We have a lot more audio/video series we'd like to produce with the help of clergy, but for which we just don't have the capacity at the moment. Some of the ideas are: compilations of things preachers have struggled with and creative ways they overcame them, preaching "tips and tricks" that could help other clergy, funny/heart-warming stories about preaching, interviews with great preachers, etc. If one of these topics (or some other topic) gives you an idea, go ahead and record it and send it in. The more such recordings we collect in advance, the sooner we'll be able to launch a new series.


Check out our Catholics on the Street podcast (aka "CatStreet") for one way we incorporate lay listeners into our preaching resources. That podcast might more accurately be titled "Catholics on the Street or the Internet", because we will use any audio recording of a lay Catholic that we think will help preachers prepare a great homily for an upcoming Sunday or Solemnity. In fact, we need more lay input from outside St. Louis (where we hit the streets), so if you're anywhere but here, definitely send us a recording.

We handle the editing, cutting, and pasting of audio files for all our podcasts, so to contribute to CatStreet, all you need do is record yourself talking about how you feel a particular Sunday/Solemnity reading is relevant to your daily life, telling a story from your life that the reading relates to, explaining something you don't understand in a reading, etc. Whatever you do, try to keep the file at about 1–3 minutes, and definitely find a quiet place to record. If you want to talk about more than one of the readings for a given day, do that in separate recordings.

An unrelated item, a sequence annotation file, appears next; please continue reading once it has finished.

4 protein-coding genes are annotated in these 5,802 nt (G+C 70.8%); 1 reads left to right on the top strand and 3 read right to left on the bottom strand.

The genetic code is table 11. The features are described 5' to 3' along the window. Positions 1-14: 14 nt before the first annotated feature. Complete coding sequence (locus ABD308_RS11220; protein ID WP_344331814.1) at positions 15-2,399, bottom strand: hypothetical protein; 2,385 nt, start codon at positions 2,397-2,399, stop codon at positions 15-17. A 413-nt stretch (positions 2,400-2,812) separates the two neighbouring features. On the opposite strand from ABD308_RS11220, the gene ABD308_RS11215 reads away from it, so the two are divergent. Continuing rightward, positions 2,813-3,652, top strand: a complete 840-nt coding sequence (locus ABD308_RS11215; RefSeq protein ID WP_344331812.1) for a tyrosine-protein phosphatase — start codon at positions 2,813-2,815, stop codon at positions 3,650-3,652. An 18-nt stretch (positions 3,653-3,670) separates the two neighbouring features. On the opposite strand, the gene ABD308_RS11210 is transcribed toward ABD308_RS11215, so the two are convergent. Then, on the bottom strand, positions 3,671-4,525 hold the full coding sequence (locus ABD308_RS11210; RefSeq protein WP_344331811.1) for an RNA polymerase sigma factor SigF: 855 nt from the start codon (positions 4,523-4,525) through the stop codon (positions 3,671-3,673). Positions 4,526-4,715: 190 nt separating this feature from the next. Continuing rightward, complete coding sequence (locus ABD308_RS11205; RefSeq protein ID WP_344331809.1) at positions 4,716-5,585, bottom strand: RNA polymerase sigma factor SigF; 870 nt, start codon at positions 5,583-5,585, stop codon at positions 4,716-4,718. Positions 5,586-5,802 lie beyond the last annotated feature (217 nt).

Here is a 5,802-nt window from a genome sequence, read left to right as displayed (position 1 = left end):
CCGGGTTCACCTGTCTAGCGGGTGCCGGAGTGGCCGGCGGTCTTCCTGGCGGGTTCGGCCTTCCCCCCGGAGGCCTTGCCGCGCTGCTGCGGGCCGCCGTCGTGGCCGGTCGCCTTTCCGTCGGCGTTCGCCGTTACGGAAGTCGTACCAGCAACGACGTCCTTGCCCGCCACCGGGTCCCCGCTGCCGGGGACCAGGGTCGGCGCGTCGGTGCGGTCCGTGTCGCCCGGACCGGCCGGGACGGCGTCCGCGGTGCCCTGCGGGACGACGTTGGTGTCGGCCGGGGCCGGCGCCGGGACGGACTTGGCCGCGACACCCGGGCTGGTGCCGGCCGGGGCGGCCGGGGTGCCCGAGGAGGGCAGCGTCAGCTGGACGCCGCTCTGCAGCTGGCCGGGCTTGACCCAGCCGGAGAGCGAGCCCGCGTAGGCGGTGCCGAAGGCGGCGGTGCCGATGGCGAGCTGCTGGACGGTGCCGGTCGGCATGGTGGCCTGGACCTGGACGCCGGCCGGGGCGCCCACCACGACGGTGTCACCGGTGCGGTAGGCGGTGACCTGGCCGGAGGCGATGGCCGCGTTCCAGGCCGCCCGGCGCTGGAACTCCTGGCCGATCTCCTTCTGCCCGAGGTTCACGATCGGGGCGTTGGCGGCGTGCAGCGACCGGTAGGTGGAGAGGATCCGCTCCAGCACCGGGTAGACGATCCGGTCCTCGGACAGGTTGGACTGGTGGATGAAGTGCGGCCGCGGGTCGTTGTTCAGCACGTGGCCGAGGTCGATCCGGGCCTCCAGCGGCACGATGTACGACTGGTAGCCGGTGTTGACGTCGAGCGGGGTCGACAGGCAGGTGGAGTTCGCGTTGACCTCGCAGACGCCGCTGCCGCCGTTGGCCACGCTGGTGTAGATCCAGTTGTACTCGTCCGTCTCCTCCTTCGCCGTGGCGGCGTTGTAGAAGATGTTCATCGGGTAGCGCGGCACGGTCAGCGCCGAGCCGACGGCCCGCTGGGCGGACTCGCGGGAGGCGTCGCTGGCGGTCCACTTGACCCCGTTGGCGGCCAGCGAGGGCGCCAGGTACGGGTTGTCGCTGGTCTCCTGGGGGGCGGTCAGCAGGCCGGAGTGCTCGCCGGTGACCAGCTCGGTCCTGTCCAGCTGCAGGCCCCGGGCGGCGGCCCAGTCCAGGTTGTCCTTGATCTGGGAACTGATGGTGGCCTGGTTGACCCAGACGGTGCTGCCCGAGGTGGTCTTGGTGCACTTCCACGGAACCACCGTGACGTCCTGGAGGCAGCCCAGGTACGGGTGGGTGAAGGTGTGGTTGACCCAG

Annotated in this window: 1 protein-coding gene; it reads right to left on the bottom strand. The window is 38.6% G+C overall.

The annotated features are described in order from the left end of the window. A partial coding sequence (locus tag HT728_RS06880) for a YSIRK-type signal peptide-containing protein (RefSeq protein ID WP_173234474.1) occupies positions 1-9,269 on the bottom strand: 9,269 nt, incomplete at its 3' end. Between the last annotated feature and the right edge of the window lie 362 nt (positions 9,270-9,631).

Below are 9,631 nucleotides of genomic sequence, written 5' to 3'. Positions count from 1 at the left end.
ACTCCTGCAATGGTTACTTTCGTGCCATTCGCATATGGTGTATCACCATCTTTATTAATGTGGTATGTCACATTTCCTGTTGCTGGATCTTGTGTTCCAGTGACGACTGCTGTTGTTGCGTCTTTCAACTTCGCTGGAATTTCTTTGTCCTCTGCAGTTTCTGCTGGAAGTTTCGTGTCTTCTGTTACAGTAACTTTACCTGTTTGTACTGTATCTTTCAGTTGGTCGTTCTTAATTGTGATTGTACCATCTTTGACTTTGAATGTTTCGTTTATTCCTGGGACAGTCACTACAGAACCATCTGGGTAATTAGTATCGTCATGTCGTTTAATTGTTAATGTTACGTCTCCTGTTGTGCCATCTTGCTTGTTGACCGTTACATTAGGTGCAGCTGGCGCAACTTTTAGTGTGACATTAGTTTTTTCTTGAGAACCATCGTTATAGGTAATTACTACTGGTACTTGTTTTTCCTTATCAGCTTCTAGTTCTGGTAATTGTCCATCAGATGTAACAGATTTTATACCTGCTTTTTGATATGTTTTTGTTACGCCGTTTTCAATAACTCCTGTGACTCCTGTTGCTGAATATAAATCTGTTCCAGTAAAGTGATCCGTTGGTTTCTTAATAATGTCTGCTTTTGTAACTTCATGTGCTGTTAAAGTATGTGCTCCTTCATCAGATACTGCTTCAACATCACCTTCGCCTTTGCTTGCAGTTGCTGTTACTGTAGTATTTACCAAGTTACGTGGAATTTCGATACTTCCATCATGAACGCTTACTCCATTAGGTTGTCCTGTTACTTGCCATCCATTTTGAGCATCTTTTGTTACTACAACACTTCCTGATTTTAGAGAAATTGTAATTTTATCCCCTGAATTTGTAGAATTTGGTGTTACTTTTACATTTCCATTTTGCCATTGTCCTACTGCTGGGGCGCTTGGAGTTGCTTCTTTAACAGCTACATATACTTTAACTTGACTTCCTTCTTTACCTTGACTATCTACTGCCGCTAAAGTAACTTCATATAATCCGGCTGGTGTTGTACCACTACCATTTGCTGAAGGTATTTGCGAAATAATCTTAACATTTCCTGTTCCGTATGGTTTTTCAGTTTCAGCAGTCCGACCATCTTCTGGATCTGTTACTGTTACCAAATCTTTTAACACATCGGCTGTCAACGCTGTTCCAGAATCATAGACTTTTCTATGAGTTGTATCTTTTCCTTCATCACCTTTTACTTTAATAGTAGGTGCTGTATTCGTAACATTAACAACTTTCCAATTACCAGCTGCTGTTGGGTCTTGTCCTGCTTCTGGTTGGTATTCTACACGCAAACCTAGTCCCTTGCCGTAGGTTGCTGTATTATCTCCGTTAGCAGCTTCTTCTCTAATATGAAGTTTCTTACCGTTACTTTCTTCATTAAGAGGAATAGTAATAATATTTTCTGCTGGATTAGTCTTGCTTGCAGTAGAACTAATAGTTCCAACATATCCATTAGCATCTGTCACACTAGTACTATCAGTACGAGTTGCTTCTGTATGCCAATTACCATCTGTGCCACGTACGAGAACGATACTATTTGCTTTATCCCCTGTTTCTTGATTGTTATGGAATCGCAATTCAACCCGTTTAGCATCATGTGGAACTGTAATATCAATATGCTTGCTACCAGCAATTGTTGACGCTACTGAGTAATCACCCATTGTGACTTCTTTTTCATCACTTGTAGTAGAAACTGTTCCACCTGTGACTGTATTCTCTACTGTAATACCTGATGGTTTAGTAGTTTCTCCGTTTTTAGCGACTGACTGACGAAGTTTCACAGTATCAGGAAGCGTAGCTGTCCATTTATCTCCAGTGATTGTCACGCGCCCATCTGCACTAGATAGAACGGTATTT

The best way to send your recording is to upload it into Google Drive/YouTube/SoundCloud/your blog/wherever and then email us a link to access it all: contact AT pastorifido DOT com. If that's not possible, go ahead and attach the audio file to your email, but once it sends, immediately send us another email telling us we should have received an audio file attachment. That way we'll know if transmission failed.

Do note that, in order to ensure our resources are uploaded in time for preachers to use them for homily preparation, we prepare most things far in advance of the day (in the liturgical calendar) that preachers will need them. So if you send in a recording for the upcoming Sunday, it might be three years till we can use that. It's best to send a recording for something that's months away (your favorite reading, maybe? or one that's always stumped you? or one from your patronal feast day?).

We can think of a lot of other podcasts we'd like to produce with lay listeners: a compilation of things people love in preaching, of things they can't stand in preaching, of the best preaching stories people have, the worst, etc. Those specific series aren't in the works at the moment, but they're on our list, because preachers need to hear directly from listeners what works and what doesn't. So if you're excited about one of those ideas, or another we haven't mentioned, go ahead and record it. We're eager to listen!